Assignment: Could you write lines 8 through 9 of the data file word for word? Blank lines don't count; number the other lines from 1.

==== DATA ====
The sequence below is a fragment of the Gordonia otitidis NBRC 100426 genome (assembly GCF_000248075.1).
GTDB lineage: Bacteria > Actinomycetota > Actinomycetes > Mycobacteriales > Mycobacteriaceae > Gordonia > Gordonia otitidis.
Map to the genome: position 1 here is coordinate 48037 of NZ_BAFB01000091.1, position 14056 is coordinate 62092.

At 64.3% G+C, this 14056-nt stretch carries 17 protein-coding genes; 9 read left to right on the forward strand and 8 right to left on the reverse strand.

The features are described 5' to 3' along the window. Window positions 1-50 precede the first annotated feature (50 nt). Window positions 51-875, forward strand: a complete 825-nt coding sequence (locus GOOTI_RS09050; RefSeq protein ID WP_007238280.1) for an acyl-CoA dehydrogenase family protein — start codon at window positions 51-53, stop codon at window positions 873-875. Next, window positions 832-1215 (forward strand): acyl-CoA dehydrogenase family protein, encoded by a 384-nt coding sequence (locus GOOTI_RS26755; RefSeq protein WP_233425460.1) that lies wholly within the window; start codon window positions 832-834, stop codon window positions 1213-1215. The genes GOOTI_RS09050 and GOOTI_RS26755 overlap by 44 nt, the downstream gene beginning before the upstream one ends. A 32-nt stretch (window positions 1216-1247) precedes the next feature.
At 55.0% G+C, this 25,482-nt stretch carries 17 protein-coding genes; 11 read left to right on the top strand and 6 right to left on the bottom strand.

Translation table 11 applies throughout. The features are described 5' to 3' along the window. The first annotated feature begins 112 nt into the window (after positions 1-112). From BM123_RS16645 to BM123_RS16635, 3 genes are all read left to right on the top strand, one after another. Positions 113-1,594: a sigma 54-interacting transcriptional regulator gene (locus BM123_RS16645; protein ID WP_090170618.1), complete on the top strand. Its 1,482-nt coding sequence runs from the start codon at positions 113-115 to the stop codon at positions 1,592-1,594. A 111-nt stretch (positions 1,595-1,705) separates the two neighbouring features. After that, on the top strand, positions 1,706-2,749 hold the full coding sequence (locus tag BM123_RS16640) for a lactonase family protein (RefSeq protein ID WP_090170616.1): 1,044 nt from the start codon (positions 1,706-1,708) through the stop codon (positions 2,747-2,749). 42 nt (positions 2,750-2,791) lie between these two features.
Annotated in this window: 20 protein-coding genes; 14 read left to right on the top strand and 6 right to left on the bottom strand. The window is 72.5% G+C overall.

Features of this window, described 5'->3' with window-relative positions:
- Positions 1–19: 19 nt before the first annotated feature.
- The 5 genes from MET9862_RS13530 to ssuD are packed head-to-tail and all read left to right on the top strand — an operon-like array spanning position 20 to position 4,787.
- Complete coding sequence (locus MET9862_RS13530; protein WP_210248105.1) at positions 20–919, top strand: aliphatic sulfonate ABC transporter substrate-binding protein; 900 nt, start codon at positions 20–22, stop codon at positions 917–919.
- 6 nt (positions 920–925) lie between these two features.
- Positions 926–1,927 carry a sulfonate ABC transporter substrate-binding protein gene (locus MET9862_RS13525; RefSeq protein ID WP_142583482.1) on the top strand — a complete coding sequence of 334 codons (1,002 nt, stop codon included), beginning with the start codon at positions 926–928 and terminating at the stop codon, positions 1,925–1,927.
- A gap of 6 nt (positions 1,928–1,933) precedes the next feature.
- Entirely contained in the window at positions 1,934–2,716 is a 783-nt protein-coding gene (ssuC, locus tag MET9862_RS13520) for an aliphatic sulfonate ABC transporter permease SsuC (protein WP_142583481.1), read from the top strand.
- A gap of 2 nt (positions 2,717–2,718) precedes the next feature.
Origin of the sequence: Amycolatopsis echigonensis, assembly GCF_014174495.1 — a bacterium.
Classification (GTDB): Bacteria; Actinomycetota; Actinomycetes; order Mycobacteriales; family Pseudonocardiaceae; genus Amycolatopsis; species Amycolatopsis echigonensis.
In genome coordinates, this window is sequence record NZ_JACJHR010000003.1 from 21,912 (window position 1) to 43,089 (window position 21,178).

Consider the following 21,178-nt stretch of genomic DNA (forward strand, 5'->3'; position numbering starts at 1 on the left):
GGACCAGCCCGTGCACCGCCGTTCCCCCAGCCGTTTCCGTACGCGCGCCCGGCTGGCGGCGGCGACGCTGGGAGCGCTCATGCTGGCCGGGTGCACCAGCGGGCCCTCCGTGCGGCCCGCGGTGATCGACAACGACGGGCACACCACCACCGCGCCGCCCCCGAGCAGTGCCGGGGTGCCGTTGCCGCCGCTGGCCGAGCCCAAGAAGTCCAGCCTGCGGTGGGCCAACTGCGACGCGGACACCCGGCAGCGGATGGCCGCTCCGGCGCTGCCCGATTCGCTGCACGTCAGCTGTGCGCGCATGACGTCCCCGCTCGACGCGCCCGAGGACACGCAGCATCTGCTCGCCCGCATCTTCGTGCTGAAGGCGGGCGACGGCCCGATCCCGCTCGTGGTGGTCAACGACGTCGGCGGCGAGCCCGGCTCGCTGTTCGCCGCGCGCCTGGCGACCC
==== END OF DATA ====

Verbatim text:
Annotated in this window: 20 protein-coding genes; 14 read left to right on the top strand and 6 right to left on the bottom strand. The window is 72.5% G+C overall.

Features of this window, described 5'->3' with window-relative positions: